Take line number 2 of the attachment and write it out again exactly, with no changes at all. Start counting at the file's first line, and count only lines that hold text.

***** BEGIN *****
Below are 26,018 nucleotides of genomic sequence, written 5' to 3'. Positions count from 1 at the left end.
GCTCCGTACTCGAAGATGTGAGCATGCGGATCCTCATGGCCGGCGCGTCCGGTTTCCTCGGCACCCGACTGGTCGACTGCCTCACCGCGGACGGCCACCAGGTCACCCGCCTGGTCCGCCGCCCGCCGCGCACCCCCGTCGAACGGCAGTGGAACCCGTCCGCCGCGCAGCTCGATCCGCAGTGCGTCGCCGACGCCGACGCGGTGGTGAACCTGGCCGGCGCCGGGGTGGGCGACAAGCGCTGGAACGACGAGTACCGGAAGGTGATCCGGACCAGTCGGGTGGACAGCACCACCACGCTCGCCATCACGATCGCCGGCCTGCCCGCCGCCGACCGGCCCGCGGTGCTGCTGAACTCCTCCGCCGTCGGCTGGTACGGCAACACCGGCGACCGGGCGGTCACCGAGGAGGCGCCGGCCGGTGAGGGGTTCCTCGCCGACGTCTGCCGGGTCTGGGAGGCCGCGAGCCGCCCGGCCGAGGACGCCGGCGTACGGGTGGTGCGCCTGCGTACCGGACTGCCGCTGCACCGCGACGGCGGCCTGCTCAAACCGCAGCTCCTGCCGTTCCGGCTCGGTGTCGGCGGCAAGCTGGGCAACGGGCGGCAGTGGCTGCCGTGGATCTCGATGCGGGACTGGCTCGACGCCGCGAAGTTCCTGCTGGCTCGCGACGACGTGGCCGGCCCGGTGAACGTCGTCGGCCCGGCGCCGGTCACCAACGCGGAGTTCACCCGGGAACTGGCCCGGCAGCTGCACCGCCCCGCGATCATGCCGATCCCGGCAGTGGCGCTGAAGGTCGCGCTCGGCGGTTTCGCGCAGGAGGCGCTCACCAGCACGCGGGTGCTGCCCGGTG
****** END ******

GCTCCGTACTCGAAGATGTGAGCATGCGGATCCTCATGGCCGGCGCGTCCGGTTTCCTCGGCACCCGACTGGTCGACTGCCTCACCGCGGACGGCCACCAGGTCACCCGCCTGGTCCGCCGCCCGCCGCGCACCCCCGTCGAACGGCAGTGGAACCCGTCCGCCGCGCAGCTCGATCCGCAGTGCGTCGCCGACGCCGACGCGGTGGTGAACCTGGCCGGCGCCGGGGTGGGCGACAAGCGCTGGAACGACGAGTACCGGAAGGTGATCCGGACCAGTCGGGTGGACAGCACCACCACGCTCGCCATCACGATCGCCGGCCTGCCCGCCGCCGACCGGCCCGCGGTGCTGCTGAACTCCTCCGCCGTCGGCTGGTACGGCAACACCGGCGACCGGGCGGTCACCGAGGAGGCGCCGGCCGGTGAGGGGTTCCTCGCCGACGTCTGCCGGGTCTGGGAGGCCGCGAGCCGCCCGGCCGAGGACGCCGGCGTACGGGTGGTGCGCCTGCGTACCGGACTGCCGCTGCACCGCGACGGCGGCCTGCTCAAACCGCAGCTCCTGCCGTTCCGGCTCGGTGTCGGCGGCAAGCTGGGCAACGGGCGGCAGTGGCTGCCGTGGATCTCGATGCGGGACTGGCTCGACGCCGCGAAGTTCCTGCTGGCTCGCGACGACGTGGCCGGCCCGGTGAACGTCGTCGGCCCGGCGCCGGTCACCAACGCGGAGTTCACCCGGGAACTGGCCCGGCAGCTGCACCGCCCCGCGATCATGCCGATCCCGGCAGTGGCGCTGAAGGTCGCGCTCGGCGGTTTCGCGCAGGAGGCGCTCACCAGCACGCGGGTGCTGCCCGGTG